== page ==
Happy marriage of two beans makes a mean hot beverage

With the addition of soy, some coffee fans find unalloyed joy

January 12, 2003|By Shawn Hubler | By Shawn Hubler,Special to the Sun

All trends start somewhere, and for the sake of argument, you could call Santa Cruz, Calif., the cradle of the soy latte.

Colleen Crosby recalls making her first one in 1978, not long after she and her husband opened a coffeehouse there. A friend who was into two of Northern California's signature passions -- veganism and gourmet coffee -- had wondered if the Italian drink of steamed milk and espresso could be done with no animal products. Crosby remembers shoving a pitcher of soy milk under her espresso machine steamer and thinking, "Hmm," when it came out.

"It looked like silly putty," she says, laughing.

Twenty-five years later, the drink that seemed fringe even to Santa Cruz hippies is moving suddenly, even deliciously, mainstream. Soy lattes are in high-end restaurants, in airport lounges, in Midwestern shopping centers. They are on the menu at all 3,300-plus Starbucks. In Northern California and the Pacific Northwest, some coffeehouses report, as many as 10 percent of their coffee-and-milk drinks are made with soy milk. Renee Zellweger reportedly drinks them, as do Britney Spears and the drummer for Weezer. The popular rock anthem "Drops of Jupiter" compares love to "the best soy latte you ever had."

In America's coffeehouses, however, the soy latte remains the bane of the barista.

"See? Look at this. It's supposed to look like melted ice cream. Does this look like melted ice cream?" Anna Lorito ladles a big spoon into a pitcher of frothed soy milk. It is thick. It is beige. It is fragrant. But, apparently, it is not yet up to par.

Lorito works at a Peet's Coffee & Tea in San Francisco, and in her nine months at the bar, she has found soy lattes completely frustrating.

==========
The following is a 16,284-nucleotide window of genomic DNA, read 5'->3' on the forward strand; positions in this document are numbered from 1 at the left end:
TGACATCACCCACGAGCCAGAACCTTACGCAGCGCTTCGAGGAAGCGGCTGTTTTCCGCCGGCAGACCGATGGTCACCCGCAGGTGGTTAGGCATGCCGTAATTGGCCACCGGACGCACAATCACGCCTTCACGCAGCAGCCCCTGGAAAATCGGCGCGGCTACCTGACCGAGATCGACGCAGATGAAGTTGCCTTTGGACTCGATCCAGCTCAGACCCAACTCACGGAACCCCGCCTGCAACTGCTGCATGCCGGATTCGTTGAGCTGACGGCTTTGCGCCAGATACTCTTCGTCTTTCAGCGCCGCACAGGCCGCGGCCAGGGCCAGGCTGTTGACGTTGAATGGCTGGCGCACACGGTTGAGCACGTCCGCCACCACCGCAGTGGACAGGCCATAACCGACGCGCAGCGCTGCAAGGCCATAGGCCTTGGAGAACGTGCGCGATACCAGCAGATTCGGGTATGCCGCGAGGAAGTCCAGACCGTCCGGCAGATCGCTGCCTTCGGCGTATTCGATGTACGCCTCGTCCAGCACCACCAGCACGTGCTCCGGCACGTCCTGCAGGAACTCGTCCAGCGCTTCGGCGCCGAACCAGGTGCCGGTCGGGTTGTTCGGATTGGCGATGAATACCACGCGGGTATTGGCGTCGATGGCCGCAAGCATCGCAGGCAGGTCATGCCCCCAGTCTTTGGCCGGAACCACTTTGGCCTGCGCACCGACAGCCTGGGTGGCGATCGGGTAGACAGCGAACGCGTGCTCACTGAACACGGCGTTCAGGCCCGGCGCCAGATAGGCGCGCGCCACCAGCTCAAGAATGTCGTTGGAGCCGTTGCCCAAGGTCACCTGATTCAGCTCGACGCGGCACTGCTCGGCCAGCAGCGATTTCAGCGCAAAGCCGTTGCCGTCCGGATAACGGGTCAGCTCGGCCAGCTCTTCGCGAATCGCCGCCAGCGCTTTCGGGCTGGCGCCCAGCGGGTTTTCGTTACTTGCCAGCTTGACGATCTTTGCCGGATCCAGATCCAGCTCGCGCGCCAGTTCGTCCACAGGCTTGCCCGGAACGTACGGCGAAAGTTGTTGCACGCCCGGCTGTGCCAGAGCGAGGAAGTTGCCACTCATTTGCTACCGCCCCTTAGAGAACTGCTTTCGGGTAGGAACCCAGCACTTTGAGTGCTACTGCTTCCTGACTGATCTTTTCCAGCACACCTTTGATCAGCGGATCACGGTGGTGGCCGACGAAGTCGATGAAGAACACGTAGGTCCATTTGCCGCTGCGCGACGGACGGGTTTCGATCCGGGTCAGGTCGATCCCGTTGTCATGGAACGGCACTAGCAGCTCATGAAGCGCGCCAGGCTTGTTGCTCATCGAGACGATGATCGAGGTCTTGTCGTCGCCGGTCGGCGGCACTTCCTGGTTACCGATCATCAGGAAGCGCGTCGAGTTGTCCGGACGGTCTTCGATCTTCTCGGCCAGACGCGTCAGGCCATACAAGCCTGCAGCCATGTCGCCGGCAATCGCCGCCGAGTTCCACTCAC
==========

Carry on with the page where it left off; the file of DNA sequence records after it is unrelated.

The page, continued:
The taste of a soy latte differs considerably from a conventional latte, in which espresso is mixed with steamed milk, then topped with a cap of milk foam. For one thing, soy milk isn't milk; rather it is an extract of ground, soaked and cooked soybeans. Some soy milks are bland, some are grassy; some are sweetened to suit the tastes of American consumers, others have the "beanier" taste preferred in Asian markets.

At its best, a latte made with soy milk is to regular coffee what a tall Guinness is to a draft beer -- a heartier, almost maltier-tasting variation on the standard, with a thick, brown, creamy head.

Such heights, however, are difficult to achieve because soy milk is so much trickier to steam.

"You have to go into it kind of gently -- it's easy to scorch if you slam into it with full-strength steam," says Patrick Main, the coffee bar quality manager for the Emeryville, Calif.-based Peet's Coffee & Tea chain.

Harold McGee, who has written several books on food science, says this is because soy milk, unlike regular milk, is brought to a boil in its manufacturing process, which "pre-sensitizes" its proteins to steam heat.

"Soy milk has already been beaten up pretty badly by the time it gets to the steamer," he says. "So the proteins are less effective in doing what they need to do in a steamed milk product, which is to bond at just the right time to stabilize the structure of its bubbles."

The rise of the soy latte is one of those random crossings of true believers that seem to occur with preternatural frequency on the West Coast. In this case, the collision was between vegetarian purists, who drank soy because it was a sustainable, nonanimal product, and coffee purists, who, from the late 1960s, sought to raise mainstream consciousness about the virtues of fresh-roasted whole beans. Both groups have been influential for decades in Northern California, although it wasn't until the mid-1990s -- and the rise of the San Francisco Bay Area's neo-hippie, dot-com culture -- that their convergence began to catch on.

By the end of the decade, soy lattes were such a Bay Area fixture that customers could be overheard demanding to know the brand of soy milk, if it was from whole beans or "isolates," if it was organic and if it was Asian- or American-style.

Meanwhile, the trend spread East.

"By the fall of last year, we got such a groundswell of demand that we had to put it on the menu and roll it out in all our stores," says Mark Jameson, executive vice president of Bucks County Coffee, a Philadelphia-area coffeehouse chain.

At the Midwestern coffeehouse chain Caribou Coffee, sales of soy cappuccinos, mochas and lattes have risen by about 60 percent in the two years since they were put on the menu, says marketing director Chris Toal.

But there is soy and then there is soy in Northern California, a fact that has led some baristas to avoid soy lattes altogether.

"Yeah, people ask for 'em. We don't do 'em," says Ida Zoubi, whose family owns the venerable Caffe Trieste in North Beach, Calif. "I mean, soy milk?" She shrugged, wiping the glass counter.

"Ruins the taste of good coffee, I think."

Shawn Hubler is a writer for the Los Angeles Times, a Tribune Pub-lishing newspaper.

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